The murder of teacher Rachael DelTondo wasn’t random, it was a “crime of passion.” That’s what investigators say—DelTondo likely knew the killer who pumped six rounds into her chest on May 13. CBS Pittsburgh quoted Beaver County DA David Lozier, who said investigators “could not be taking this more seriously.” Detectives are interviewing neighbors and studying any available surveillance and reportedly trying to crack her cell phone. While Lozier emphasized to the press that police are certain she knew her killer, he said nothing about a suspect.
In 2016 police spoke with DelTondo after finding her with an underage student. Lozier indicated that the incident has been completely mischaracterized and that she shouldn’t have been suspended from her job at Pennsylvania Cyber Charter School. He said it was “shameful” that DelTondo “was painted with a police report that had been written that did not result in criminal charges.” He then said she was the victim of “a personal vendetta against her at the time.” Of course, that leaves a huge question dangling over what the public knows about the case so far: Whose vendetta? It would be interesting to know if the fiance who broke up with DelTondo after she was found with the student had any connection to Aliquippa police.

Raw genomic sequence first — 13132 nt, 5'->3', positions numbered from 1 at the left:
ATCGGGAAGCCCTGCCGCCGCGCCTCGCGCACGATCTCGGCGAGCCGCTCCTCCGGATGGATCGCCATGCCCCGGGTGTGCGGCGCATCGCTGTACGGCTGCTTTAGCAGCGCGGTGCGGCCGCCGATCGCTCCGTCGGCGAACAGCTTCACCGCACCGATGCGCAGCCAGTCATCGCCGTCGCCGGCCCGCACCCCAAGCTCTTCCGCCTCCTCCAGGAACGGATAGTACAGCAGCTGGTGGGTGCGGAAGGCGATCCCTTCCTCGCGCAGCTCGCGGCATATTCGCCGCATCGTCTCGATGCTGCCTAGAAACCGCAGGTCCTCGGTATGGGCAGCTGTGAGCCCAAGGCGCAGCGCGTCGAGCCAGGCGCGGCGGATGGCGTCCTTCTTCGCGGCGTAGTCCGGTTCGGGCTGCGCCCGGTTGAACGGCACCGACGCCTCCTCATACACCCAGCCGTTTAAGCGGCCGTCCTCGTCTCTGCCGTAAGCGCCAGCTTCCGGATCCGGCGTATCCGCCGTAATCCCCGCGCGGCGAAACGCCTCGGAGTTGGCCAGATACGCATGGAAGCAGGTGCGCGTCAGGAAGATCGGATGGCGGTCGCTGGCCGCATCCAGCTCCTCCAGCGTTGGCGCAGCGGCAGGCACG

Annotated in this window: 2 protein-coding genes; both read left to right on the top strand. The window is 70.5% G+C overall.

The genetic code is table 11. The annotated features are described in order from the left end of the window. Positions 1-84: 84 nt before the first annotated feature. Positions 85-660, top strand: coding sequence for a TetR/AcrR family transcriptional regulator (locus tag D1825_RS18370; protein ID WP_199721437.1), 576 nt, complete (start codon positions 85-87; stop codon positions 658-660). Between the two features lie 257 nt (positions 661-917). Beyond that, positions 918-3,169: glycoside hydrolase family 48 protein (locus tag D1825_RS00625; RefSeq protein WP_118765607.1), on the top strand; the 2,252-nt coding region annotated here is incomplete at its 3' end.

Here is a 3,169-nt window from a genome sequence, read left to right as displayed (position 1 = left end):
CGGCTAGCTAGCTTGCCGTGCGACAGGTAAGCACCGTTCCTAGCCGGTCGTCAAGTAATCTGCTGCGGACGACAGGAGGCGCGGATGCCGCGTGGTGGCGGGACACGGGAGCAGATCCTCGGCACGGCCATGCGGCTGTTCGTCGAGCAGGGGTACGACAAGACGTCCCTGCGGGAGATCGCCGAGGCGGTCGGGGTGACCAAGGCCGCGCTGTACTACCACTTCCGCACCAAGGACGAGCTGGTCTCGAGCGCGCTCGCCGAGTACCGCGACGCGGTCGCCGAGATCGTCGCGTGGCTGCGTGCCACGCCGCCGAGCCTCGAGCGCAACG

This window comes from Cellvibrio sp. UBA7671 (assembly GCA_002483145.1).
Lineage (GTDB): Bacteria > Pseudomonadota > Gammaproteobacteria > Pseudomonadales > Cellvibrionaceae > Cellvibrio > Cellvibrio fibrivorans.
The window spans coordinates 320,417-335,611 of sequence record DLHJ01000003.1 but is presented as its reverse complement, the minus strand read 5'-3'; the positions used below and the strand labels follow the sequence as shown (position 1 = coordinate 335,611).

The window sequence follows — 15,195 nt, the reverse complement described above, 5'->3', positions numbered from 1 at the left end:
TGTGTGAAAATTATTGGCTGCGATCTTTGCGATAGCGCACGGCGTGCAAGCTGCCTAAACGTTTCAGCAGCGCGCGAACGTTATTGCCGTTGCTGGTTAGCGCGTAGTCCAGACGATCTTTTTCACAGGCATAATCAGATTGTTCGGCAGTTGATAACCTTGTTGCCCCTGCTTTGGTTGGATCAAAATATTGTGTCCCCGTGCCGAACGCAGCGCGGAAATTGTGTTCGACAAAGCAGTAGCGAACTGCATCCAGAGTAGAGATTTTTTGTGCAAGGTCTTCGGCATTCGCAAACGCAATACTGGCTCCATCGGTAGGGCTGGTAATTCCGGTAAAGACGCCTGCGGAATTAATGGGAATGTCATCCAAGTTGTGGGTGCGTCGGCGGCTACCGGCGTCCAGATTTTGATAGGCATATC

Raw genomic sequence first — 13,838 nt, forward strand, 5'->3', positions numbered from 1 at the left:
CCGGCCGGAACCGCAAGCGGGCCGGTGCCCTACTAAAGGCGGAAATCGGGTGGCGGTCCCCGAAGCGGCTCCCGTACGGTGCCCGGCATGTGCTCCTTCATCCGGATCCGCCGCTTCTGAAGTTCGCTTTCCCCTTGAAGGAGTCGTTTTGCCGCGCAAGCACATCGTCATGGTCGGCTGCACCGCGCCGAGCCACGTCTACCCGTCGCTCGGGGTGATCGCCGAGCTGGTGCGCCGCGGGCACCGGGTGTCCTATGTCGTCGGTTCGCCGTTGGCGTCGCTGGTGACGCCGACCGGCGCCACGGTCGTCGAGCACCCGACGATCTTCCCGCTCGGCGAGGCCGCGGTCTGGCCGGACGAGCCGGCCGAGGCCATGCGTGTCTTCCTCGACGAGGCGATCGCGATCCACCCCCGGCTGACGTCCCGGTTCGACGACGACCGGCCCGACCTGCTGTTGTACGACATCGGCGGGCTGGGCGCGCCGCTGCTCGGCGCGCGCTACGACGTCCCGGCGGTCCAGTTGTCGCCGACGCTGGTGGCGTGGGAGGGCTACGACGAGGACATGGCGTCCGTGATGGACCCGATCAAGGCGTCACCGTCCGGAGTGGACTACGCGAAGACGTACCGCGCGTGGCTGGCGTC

This is strange. A teacher in Aliquippa, PA was shot six times in her driveway Sunday night. Rachael DelTondo had just come home from an ice cream shop, CBS reports, when someone opened fire, six shots to the chest. Here’s why it’s so strange: DelTondo was involved in at least two controversies, including one linked to the Aliquippa Police. In 2017, CBS Pittsburgh reported on a beef she had regarding a wedding dress. She later broke up with her fiance. CBS reports that after the breakup, someone leaked info known only to the Aliquippa PD regarding some kind of past relationship between DelTondo and an (ex?) student. She was suspended from her teaching job and Pennsylvania State Police launched an investigation into Aliquippa police. To state the obvious: no way this was a random homicide.
My latest for Real Clear Life, about unsolved murders that might be ripe for the same kind of investigation that nabbed the alleged Golden State Killer, Joseph James DeAngelo. There is some understandable controversy about using public genealogy sites to find matches to an unknown suspect’s DNA, yet it’s hard to resist the idea that this is a new route to solving previously unsolvable cases. I include the Zodiac Killer as well as JonBenet Ramsey.